The majority of cutaneous reactions after COVID-19 vaccination occur in women (around 90%). Erythema and itching (other than at the injection site) was the most common cutaneous reaction, which was reported by 1%.
In a study (May, 2021) of those with a self-reported cutaneous reaction to the first dose, 95% received their second dose. Among those who completed a symptom survey after the second dose, 83% reported no recurrent cutaneous reactions.
However, a different study (July, 2021) reported that 43% of patients receiving an mRNA COVID-19 vaccine who reported first-dose reactions, experienced a second-dose recurrence.
What are the uncommon mild skin reactions to COVID-19 vaccines?
- Filler reactions
- Swelling at the site of cosmetic fillers has been reported after COVID-19 vaccination. Reports have identified patients with facial swelling after both Moderna and Pfizer vaccines associated with prior use of injectable cosmetic filler.
- May indicate delayed hypersensitivity to filler following introduction of an immunologic trigger. Similar reactions have been previously noted after other viral illnesses and influenza vaccines.
- Erythromelalgia has also been reported in response to other vaccines such as those for influenza and hepatitis B.
- Mimics dermatologic manifestations of COVID-19 (COVID toes)
- Potentially suggests that the host immune response to the virus is being replicated by the vaccine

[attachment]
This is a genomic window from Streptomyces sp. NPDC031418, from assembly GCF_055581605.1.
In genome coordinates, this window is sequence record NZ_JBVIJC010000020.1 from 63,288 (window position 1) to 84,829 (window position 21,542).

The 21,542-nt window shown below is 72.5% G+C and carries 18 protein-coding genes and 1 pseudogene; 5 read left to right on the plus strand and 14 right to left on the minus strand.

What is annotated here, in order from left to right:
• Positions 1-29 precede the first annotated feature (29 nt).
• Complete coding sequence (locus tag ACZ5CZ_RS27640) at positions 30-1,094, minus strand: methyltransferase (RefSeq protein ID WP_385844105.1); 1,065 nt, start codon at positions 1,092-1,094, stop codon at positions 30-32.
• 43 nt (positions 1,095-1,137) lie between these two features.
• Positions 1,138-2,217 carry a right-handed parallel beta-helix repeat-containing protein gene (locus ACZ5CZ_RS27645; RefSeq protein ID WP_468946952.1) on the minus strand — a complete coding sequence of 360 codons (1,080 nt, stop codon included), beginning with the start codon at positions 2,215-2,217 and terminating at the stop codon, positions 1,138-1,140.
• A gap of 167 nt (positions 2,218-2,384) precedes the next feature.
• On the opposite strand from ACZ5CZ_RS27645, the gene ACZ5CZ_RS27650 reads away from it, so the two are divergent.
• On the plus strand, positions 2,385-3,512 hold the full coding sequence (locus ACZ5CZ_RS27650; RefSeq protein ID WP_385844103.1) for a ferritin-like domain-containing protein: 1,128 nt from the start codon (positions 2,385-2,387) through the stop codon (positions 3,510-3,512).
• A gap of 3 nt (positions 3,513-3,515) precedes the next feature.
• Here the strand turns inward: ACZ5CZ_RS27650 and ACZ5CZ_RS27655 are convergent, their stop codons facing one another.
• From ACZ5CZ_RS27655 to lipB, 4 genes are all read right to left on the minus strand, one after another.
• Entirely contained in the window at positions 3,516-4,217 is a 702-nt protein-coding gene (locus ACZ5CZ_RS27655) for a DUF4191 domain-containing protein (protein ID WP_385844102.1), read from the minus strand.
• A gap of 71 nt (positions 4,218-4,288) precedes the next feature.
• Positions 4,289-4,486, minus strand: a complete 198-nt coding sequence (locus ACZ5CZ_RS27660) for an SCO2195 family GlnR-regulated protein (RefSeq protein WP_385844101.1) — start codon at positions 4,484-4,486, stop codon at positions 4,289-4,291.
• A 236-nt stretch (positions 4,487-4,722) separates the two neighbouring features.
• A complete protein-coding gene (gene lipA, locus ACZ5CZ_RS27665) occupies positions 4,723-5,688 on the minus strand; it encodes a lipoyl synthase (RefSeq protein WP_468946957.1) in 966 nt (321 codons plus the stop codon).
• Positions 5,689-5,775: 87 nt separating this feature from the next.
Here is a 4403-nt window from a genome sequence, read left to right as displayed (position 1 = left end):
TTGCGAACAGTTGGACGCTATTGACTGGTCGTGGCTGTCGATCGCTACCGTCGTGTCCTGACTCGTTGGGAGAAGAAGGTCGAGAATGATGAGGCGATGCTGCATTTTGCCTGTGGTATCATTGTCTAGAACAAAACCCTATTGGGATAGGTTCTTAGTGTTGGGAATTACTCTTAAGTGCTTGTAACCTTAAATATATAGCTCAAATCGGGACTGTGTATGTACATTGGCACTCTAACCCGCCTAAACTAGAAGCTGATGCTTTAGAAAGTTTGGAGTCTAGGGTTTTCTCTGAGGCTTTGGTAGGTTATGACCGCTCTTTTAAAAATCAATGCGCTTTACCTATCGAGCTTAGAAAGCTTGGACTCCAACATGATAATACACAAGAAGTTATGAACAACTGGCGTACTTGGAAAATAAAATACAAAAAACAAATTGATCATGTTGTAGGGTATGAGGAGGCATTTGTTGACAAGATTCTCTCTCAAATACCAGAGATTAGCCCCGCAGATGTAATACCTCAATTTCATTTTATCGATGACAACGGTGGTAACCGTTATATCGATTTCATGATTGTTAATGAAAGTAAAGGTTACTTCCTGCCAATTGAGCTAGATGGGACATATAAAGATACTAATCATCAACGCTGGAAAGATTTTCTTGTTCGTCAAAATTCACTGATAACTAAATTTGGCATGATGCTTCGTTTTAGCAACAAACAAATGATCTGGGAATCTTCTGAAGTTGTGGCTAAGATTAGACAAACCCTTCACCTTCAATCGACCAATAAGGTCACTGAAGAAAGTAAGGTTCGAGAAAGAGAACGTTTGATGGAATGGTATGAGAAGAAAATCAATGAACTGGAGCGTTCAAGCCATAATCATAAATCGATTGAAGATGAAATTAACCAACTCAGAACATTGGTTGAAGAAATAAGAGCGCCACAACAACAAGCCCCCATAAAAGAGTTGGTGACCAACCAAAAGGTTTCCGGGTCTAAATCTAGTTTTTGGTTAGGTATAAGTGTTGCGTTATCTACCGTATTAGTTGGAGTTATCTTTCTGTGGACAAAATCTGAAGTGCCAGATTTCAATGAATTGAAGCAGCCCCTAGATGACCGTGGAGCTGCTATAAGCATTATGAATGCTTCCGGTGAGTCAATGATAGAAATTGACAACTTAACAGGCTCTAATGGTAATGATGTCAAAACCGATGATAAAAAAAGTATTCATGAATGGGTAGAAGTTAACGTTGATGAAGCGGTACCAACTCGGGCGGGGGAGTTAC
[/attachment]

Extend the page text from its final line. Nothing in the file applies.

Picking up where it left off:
- Pityriasis rosea
- Reported with both COVID-19 infection and COVID-19 vaccines.
- Varicella zoster and herpes simplex flares
- Case reports have documented flares following COVID-19 vaccination.
- Raynaud phenomenon
- A case has been reported occurring 2 weeks after the COVID-19 vaccine.
What are the uncommon serious skin reactions to COVID-19 vaccines?
- Bullous pemphigoid
- Relapses of autoimmune bullous disease have been reported
- Onset within 3 days – 2 weeks following vaccination.
- Subacute cutaneous lupus erythematosus
- Induction and flares have been reported.
- Onset days to weeks following vaccination.
- Exacerbation of underlying skin condition
- Lichen planus
- The vaccine leads to increased levels of IL-2, TNF-α, and IFN-γ — the exact cytokines involved in the development of lichen planus. Reports of this condition following vaccination have been made.
- Erythema multiforme
- Linked to the first dose of Moderna COVID-19 vaccine.